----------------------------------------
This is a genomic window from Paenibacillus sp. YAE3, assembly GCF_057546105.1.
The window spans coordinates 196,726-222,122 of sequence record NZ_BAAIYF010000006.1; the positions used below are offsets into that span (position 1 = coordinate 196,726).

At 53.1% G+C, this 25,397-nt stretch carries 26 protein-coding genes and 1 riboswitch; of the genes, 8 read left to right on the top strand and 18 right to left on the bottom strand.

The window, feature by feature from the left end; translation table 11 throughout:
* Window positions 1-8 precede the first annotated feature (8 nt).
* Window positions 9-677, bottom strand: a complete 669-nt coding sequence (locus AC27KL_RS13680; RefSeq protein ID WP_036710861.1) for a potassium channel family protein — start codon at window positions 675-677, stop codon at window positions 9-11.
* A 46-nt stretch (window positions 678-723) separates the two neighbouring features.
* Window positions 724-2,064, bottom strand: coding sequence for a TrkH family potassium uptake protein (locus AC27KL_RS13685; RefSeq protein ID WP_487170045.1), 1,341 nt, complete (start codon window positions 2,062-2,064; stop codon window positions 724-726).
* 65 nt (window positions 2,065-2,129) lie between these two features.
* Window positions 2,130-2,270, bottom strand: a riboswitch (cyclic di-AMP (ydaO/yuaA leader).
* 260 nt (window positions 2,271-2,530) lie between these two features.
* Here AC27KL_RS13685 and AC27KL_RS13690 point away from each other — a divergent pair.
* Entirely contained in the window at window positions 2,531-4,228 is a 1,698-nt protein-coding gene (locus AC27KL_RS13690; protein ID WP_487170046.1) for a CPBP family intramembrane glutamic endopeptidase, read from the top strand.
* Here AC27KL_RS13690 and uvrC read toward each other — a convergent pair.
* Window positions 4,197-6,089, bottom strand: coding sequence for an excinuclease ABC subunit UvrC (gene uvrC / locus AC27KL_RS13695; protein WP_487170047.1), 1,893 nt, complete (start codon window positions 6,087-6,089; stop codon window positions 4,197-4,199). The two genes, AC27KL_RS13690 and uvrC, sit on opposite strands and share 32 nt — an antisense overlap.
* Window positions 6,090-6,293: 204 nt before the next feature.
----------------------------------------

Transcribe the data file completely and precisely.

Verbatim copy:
This is a genomic window from Paenibacillus sp. YAE3, assembly GCF_057546105.1.
The window spans coordinates 196,726-222,122 of sequence record NZ_BAAIYF010000006.1; the positions used below are offsets into that span (position 1 = coordinate 196,726).

At 53.1% G+C, this 25,397-nt stretch carries 26 protein-coding genes and 1 riboswitch; of the genes, 8 read left to right on the top strand and 18 right to left on the bottom strand.

The window, feature by feature from the left end; translation table 11 throughout:
* Window positions 1-8 precede the first annotated feature (8 nt).
* Window positions 9-677, bottom strand: a complete 669-nt coding sequence (locus AC27KL_RS13680; RefSeq protein ID WP_036710861.1) for a potassium channel family protein — start codon at window positions 675-677, stop codon at window positions 9-11.
* A 46-nt stretch (window positions 678-723) separates the two neighbouring features.
* Window positions 724-2,064, bottom strand: coding sequence for a TrkH family potassium uptake protein (locus AC27KL_RS13685; RefSeq protein ID WP_487170045.1), 1,341 nt, complete (start codon window positions 2,062-2,064; stop codon window positions 724-726).
* 65 nt (window positions 2,065-2,129) lie between these two features.
* Window positions 2,130-2,270, bottom strand: a riboswitch (cyclic di-AMP (ydaO/yuaA leader).
* 260 nt (window positions 2,271-2,530) lie between these two features.
* Here AC27KL_RS13685 and AC27KL_RS13690 point away from each other — a divergent pair.
* Entirely contained in the window at window positions 2,531-4,228 is a 1,698-nt protein-coding gene (locus AC27KL_RS13690; protein ID WP_487170046.1) for a CPBP family intramembrane glutamic endopeptidase, read from the top strand.
* Here AC27KL_RS13690 and uvrC read toward each other — a convergent pair.
* Window positions 4,197-6,089, bottom strand: coding sequence for an excinuclease ABC subunit UvrC (gene uvrC / locus AC27KL_RS13695; protein WP_487170047.1), 1,893 nt, complete (start codon window positions 6,087-6,089; stop codon window positions 4,197-4,199). The two genes, AC27KL_RS13690 and uvrC, sit on opposite strands and share 32 nt — an antisense overlap.
* Window positions 6,090-6,293: 204 nt before the next feature.